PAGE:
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That annual affliction

Between Centre and state,why hasn’t anyone cracked UP’s encephalitis?

Large numbers of children die every year during autumn months in and around Gorakhpur in eastern Uttar Pradesh,from a disease popularly called brain-fever,now labelled acute encephalitis syndrome (AES). Local hospitals get overwhelmed with cases in bad years like this one.

Unfortunately,this disease has not been diagnosed exactly yet — we do not even know if the outbreak is a single disease or a combination. Japanese encephalitis is endemic to the area,but without a spinal tap it is difficult to distinguish viral encephalaitis from other brain diseases like encephalopathy in which the pathology is not in the brain,but biochemical changes affect brain functions. For all the talk about “enteroviruses” in Gorakhpur,that is common all over India and is unlikely to cause such annually recurrent encephalitis. Systematic investigations are needed to unravel the real cause of these outbreaks.

There was a huge outbreak of AES in 2005,and the dominant diagnosis was Japanese encephalitis (JE). In 2006,there was a mass campaign to give JE vaccines to all children below 15 years of age,and since then vaccination has been available to children through the national immunisation programme (NIP). However the coverage is low for a variety of reasons including the low functional efficiency of NIP,occasional vaccine shortfalls,disputes about the vaccine’s quality,and so on. Reliable information is not available in the public domain. However,it appears as though JE is not as widespread these days.

On the ground,there are several problems. The exclusive dependence on the media for information illustrates the lack of an official source of authentic information on health events and outbreaks. The government does not take the public into confidence. This absence of a definitive diagnosis illustrates the sub-optimal performance of our public health system. Every disease has a name and a code number in modern medicine — brain-fever and AES are only colloquial terms,not accepted diagnoses. Every disease-causing microbe has also been identified and diagnostic tests defined. That large numbers of children die annually without a precise diagnosis tell us that either technical expertise is not available or there is a lack of leadership in the health system to assume responsibilities and obtain available expertise. Neither the Central nor state governments have taken charge.

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Modern medicine has advanced on two fronts — healthcare and public health. Doctors and hospitals,in the public sector or private,provide individual healthcare after an illness has occurred. The initiative is taken by the person or the family,and the cost borne out of pocket or covered by the government through hospital budgets. There is no equity promised,or quality assured,in either sector. Public health,on the other hand,is not concerned with specific individuals but the whole community. Public health staff must work within the community to intercept the outbreak,for which three pieces of information are essential. What is the identity or nature of the disease-causing microbe? Most cases of encephalitis are caused by viruses,such as the JE virus.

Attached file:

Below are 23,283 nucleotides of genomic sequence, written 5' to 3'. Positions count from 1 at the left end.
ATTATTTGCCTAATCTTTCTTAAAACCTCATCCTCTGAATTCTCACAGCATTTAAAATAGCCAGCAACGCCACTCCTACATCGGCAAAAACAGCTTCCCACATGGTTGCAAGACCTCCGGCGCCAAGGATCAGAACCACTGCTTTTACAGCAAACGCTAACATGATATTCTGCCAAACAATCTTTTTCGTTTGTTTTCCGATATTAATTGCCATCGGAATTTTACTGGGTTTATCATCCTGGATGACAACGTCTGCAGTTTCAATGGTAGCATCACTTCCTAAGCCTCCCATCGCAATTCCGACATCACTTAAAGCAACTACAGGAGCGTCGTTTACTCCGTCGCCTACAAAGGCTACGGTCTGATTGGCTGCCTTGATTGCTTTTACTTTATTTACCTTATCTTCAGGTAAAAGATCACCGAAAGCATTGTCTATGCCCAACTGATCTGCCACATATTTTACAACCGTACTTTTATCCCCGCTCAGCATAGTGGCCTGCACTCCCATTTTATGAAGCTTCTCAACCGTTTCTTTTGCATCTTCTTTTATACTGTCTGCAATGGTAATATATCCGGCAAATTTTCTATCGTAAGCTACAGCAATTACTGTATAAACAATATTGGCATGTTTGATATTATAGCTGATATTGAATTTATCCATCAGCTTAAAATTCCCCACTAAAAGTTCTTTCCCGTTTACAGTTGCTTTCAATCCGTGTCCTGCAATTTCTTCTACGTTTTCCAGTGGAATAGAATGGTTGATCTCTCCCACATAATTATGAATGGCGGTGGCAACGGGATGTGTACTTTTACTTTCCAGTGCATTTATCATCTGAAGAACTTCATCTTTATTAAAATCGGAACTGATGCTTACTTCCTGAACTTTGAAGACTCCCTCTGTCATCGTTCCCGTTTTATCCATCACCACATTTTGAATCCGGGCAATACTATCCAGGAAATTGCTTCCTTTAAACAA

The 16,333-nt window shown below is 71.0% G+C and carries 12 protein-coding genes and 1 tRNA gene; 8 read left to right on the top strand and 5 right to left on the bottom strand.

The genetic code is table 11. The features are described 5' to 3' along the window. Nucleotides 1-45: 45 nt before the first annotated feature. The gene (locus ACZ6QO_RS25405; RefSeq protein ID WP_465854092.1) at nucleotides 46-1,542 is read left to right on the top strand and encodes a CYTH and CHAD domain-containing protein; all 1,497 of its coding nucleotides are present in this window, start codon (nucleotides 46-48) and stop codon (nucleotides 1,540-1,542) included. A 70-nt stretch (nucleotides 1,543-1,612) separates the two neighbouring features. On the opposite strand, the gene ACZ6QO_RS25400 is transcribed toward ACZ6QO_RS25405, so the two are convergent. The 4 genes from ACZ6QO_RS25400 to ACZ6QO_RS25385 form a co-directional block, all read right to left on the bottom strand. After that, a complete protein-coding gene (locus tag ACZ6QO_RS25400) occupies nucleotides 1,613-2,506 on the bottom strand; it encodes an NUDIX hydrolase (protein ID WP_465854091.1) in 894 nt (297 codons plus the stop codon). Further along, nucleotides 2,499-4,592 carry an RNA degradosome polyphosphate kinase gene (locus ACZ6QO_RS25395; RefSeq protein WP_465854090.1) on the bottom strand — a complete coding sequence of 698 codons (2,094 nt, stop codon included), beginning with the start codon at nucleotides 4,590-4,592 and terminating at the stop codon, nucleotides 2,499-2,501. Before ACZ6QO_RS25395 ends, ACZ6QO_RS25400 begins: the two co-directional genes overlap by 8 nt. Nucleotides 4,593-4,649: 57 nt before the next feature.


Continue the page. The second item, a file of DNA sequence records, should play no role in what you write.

Second,where do the causative microbes multiply? Is it in mosquitoes,animals or only in humans? Third,what is the exact transmission channel? Is it mosquito bites,or water-supply contaminated with human excreta,or is it directly transmitted between persons? Only with these three pieces of information can public health officials take appropriate action to stop the multiplication or cut the transmission chain of the disease-causing microbe. Obviously,all three remain unanswered in eastern UP,as indicated by uncontrolled annual outbreaks of the same disease.

It is not difficult to get a team to dedicate itself to understanding the recurrent outbreaks. In western UP,there used to be a disease called “Saharanpur encephalitis” that killed hundreds of children in the post-monsoon months every year,over two decades. The Indian Academy of Paediatrics put a team together to investigate the outbreaks,which revealed that it was not “brain fever” or AES,but plant poisoning of young children who ate the seeds of a common weed,Cassia occidentalis. Once public education was undertaken,the outbreak disappeared.

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Who is accountable for outbreak control? Healthcare and public health are concurrent subjects,shared by the Centre and the state. That is a certain part of the problem,with both deflecting blame. India must reorganise its public health system so that diseases are diagnosed more effectively and information is shared through official alerts,which requires better coordination between the Centre and the state.

The writer is former head of the department of clinical virology,Christian Medical College,Vellore

express@expressindia.com

First published on: 17-09-2010 at 02:26:33 am
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